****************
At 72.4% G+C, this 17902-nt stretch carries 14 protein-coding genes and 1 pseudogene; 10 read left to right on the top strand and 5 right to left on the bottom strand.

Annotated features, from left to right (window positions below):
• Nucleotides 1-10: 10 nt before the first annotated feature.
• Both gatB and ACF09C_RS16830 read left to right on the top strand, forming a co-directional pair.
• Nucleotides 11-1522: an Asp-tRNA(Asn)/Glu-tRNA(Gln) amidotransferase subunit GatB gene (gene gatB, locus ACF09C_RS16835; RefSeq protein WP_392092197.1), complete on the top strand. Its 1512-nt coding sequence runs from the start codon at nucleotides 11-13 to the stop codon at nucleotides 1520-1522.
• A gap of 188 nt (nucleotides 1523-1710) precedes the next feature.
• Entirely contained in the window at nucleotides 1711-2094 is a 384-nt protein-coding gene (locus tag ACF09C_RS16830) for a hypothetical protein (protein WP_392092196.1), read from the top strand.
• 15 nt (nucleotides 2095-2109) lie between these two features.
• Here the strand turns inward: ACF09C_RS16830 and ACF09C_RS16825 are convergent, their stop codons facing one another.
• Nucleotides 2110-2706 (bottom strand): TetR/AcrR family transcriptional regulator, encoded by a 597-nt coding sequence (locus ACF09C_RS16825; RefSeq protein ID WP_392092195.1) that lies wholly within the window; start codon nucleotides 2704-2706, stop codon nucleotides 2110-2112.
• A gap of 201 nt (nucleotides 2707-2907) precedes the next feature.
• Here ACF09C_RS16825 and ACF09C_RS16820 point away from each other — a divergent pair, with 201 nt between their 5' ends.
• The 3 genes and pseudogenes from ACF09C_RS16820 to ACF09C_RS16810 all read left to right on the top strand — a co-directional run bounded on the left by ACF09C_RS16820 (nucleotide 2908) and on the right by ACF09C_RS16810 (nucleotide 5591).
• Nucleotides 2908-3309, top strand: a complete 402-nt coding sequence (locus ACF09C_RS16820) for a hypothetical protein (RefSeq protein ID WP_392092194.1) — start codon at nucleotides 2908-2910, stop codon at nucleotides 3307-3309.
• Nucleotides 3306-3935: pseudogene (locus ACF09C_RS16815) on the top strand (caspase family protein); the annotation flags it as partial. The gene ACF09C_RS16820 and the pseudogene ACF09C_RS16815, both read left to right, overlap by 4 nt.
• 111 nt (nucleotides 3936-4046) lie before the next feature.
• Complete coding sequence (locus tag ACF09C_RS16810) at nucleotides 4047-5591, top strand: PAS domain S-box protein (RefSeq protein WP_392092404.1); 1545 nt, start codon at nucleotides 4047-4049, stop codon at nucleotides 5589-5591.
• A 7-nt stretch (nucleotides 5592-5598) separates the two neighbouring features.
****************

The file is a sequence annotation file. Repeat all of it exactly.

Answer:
At 72.4% G+C, this 17902-nt stretch carries 14 protein-coding genes and 1 pseudogene; 10 read left to right on the top strand and 5 right to left on the bottom strand.

Annotated features, from left to right (window positions below):
• Nucleotides 1-10: 10 nt before the first annotated feature.
• Both gatB and ACF09C_RS16830 read left to right on the top strand, forming a co-directional pair.
• Nucleotides 11-1522: an Asp-tRNA(Asn)/Glu-tRNA(Gln) amidotransferase subunit GatB gene (gene gatB, locus ACF09C_RS16835; RefSeq protein WP_392092197.1), complete on the top strand. Its 1512-nt coding sequence runs from the start codon at nucleotides 11-13 to the stop codon at nucleotides 1520-1522.
• A gap of 188 nt (nucleotides 1523-1710) precedes the next feature.
• Entirely contained in the window at nucleotides 1711-2094 is a 384-nt protein-coding gene (locus tag ACF09C_RS16830) for a hypothetical protein (protein WP_392092196.1), read from the top strand.
• 15 nt (nucleotides 2095-2109) lie between these two features.
• Here the strand turns inward: ACF09C_RS16830 and ACF09C_RS16825 are convergent, their stop codons facing one another.
• Nucleotides 2110-2706 (bottom strand): TetR/AcrR family transcriptional regulator, encoded by a 597-nt coding sequence (locus ACF09C_RS16825; RefSeq protein ID WP_392092195.1) that lies wholly within the window; start codon nucleotides 2704-2706, stop codon nucleotides 2110-2112.
• A gap of 201 nt (nucleotides 2707-2907) precedes the next feature.
• Here ACF09C_RS16825 and ACF09C_RS16820 point away from each other — a divergent pair, with 201 nt between their 5' ends.
• The 3 genes and pseudogenes from ACF09C_RS16820 to ACF09C_RS16810 all read left to right on the top strand — a co-directional run bounded on the left by ACF09C_RS16820 (nucleotide 2908) and on the right by ACF09C_RS16810 (nucleotide 5591).
• Nucleotides 2908-3309, top strand: a complete 402-nt coding sequence (locus ACF09C_RS16820) for a hypothetical protein (RefSeq protein ID WP_392092194.1) — start codon at nucleotides 2908-2910, stop codon at nucleotides 3307-3309.
• Nucleotides 3306-3935: pseudogene (locus ACF09C_RS16815) on the top strand (caspase family protein); the annotation flags it as partial. The gene ACF09C_RS16820 and the pseudogene ACF09C_RS16815, both read left to right, overlap by 4 nt.
• 111 nt (nucleotides 3936-4046) lie before the next feature.
• Complete coding sequence (locus tag ACF09C_RS16810) at nucleotides 4047-5591, top strand: PAS domain S-box protein (RefSeq protein WP_392092404.1); 1545 nt, start codon at nucleotides 4047-4049, stop codon at nucleotides 5589-5591.
• A 7-nt stretch (nucleotides 5592-5598) separates the two neighbouring features.